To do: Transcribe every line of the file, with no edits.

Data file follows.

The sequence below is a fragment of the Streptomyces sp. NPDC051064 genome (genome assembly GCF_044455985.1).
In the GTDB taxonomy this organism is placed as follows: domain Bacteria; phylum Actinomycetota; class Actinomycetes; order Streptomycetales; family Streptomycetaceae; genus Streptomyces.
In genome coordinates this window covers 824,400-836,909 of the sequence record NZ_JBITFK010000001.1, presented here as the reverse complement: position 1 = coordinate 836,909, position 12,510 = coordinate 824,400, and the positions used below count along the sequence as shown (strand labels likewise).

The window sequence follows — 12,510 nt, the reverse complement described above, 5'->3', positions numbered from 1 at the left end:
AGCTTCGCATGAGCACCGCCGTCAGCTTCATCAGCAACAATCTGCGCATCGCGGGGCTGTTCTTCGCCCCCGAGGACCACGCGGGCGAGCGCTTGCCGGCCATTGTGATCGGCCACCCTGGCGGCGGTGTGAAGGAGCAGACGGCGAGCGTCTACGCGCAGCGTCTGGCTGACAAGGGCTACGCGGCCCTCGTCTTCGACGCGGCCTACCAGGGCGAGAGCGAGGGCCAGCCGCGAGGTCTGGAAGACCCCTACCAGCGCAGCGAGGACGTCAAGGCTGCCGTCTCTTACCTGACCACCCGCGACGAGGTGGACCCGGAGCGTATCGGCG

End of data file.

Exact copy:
The sequence below is a fragment of the Streptomyces sp. NPDC051064 genome (genome assembly GCF_044455985.1).
In the GTDB taxonomy this organism is placed as follows: domain Bacteria; phylum Actinomycetota; class Actinomycetes; order Streptomycetales; family Streptomycetaceae; genus Streptomyces.
In genome coordinates this window covers 824,400-836,909 of the sequence record NZ_JBITFK010000001.1, presented here as the reverse complement: position 1 = coordinate 836,909, position 12,510 = coordinate 824,400, and the positions used below count along the sequence as shown (strand labels likewise).

The window sequence follows — 12,510 nt, the reverse complement described above, 5'->3', positions numbered from 1 at the left end:
AGCTTCGCATGAGCACCGCCGTCAGCTTCATCAGCAACAATCTGCGCATCGCGGGGCTGTTCTTCGCCCCCGAGGACCACGCGGGCGAGCGCTTGCCGGCCATTGTGATCGGCCACCCTGGCGGCGGTGTGAAGGAGCAGACGGCGAGCGTCTACGCGCAGCGTCTGGCTGACAAGGGCTACGCGGCCCTCGTCTTCGACGCGGCCTACCAGGGCGAGAGCGAGGGCCAGCCGCGAGGTCTGGAAGACCCCTACCAGCGCAGCGAGGACGTCAAGGCTGCCGTCTCTTACCTGACCACCCGCGACGAGGTGGACCCGGAGCGTATCGGCG